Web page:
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What Is a Resume? (Definition, Function, and More)

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If you’ve ever applied for a job or internship, you were probably asked for a copy of your resume as either part of the application or during your interview. And while you may have one, have you ever asked yourself, “What is a resume, anyway?”

In addition to being an indispensable part of your job search, your resume functions as a historical document about your career. It can remind you where you’ve been, where you’re going, and help define your professional brand.

What Is a Resume?

So, what is a resume, exactly?

A resume is the brief history of your professional achievements, kind of like the inside flap of a book cover. Reading your resume gives the recruiter or hiring manager your basic stats, such as where you’ve worked and where you went to school, but it also tells them what you’ve already accomplished. This, in turn, should give the reader an idea of what you could achieve if they hire you.

What you’ve done and what you’re going to do are a big part of your professional brand. You might be known for being an Excel wizard who creates VLOOKUPS with ease. Or maybe you’re the kind of account manager who saves important clients from leaving the company. Whatever it is, if it’s included in your resume, it helps explain who you are on the job.

>>MORE: Learn how to use the STAR method to make your resume shine.

Why Do I Need a Resume?

Everyone who wants to apply for a new job needs a resume. One big exception is people pursuing an academic career. If that’s you, you’ll use a curriculum vitae (CV) instead of a resume. 

And why do you need a resume? For starters, nearly every kind of job asks for a resume. This is often true even when you have to fill out a separate application or when you’re applying electronically, like through an applicant tracking system (ATS).

While you could whip up one on the fly, having a resume ready to go makes the application process so much easier. You won’t have to try and remember what you did where or when you worked at this company or that.

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What Are the Main Resume Types?

While there are many types of resumes, most people choose a chronological, functional, or combination resume. Each has pros and cons to consider.

Chronological Resume

The most commonly used resume is chronological. It presents your work history in reverse chronological order. Your current or most recent job is first, below that is the next most recent job, and so on until you reach the beginning of your work history (or all the work history you want to include). Each job includes details of your accomplishments in the role.

The main advantage of a chronological resume is that it’s familiar, meaning hiring managers and recruiters “get” chronological resumes. They know exactly where to look to find the information they want to quickly evaluate whether or not they should consider you for the role.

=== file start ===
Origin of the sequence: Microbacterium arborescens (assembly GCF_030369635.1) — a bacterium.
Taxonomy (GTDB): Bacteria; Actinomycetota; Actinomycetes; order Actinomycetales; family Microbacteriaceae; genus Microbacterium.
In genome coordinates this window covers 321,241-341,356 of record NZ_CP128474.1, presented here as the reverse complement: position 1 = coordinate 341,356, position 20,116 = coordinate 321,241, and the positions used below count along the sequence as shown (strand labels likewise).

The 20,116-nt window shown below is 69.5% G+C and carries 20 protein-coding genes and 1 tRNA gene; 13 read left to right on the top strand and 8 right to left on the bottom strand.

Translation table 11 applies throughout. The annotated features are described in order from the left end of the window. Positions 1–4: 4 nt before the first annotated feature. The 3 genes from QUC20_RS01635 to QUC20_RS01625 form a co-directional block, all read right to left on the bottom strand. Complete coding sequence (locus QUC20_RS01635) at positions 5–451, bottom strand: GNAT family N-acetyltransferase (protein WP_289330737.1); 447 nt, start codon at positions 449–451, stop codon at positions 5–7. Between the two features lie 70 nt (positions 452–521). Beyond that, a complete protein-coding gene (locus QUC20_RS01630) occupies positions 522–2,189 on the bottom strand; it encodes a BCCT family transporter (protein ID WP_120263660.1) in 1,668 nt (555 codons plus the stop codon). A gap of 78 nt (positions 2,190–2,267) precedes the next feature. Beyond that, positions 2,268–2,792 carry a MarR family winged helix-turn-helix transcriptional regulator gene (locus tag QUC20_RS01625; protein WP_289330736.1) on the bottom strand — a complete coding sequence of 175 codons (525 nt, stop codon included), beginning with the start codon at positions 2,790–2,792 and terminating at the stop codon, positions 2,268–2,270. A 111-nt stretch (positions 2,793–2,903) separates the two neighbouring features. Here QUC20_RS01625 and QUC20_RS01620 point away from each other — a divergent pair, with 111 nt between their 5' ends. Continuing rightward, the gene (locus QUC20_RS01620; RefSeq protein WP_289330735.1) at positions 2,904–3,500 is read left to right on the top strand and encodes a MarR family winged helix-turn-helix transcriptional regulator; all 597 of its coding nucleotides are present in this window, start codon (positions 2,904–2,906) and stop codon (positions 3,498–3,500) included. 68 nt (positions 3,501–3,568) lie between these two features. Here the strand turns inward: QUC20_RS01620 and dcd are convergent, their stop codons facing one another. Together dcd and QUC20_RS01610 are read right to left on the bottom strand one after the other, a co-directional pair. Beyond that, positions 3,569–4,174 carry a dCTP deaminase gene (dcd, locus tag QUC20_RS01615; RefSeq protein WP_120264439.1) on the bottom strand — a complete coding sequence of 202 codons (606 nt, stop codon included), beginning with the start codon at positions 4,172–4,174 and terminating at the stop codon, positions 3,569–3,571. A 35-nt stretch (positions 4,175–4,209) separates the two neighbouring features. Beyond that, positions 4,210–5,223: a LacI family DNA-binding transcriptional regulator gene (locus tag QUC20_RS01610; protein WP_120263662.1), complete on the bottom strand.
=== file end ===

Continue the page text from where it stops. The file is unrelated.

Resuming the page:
>>Related: Resume Keywords: What They Are and How to Use Them

But a drawback of chronological resumes is that they draw attention to gaps in your work history. While there are many valid reasons for stepping back from paid work, some employers consider this a red flag.

Functional Resume

A functional resume spotlights your experience and skills, instead of your chronological work history. It starts with skills groupings (like “communication” or “analytical”), then moves to your employment history, education, and other credentials.

The pro of a functional resume is that it focuses on your abilities, not how long you’ve worked. However, a functional resume may be a red flag for a recruiter for exactly this reason.

Even if resume gaps aren’t a red flag, recruiters often have a hard time finding what they want on a functional resumes. It’s not always obvious where to look for what information. And it’s not as easy for them to connect your skills to a particular job  or company. 

Hybrid or Combination Resume

A hybrid or combination resume combines a chronological and functional resume into one.

Hybrid resumes start with a summary of your qualifications — a brief overview of your top or most relevant skills. Under that is a “skills” or “relevant skills” section where you list the hard and soft skills you possess that are most relevant to the role.

The next section is a reverse chronological summary of your work history. But unlike a chronological resume, you only include the top three or four accomplishments from that role. Then you add the rest of your relevant information, like degrees or certifications.

The advantage of a hybrid or combination resume is that it focuses on your skills without calling as much attention to your chronological work history. And because it’s similar to a chronological resume, it’s easier for someone to look at a specific spot and find what they’re looking for. 

As disadvantages go, they are similar to those of a chronological resume. If you have gaps in your work history, they’re more obvious.

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How Many Pages Should a Resume Be?

A resume is an overview of your strengths and abilities, so it should be concise and focused on your top skills. That means the ideal resume length is brief —preferably no longer than two pages. You can use your cover letter and interview to talk about things that aren’t on your resume.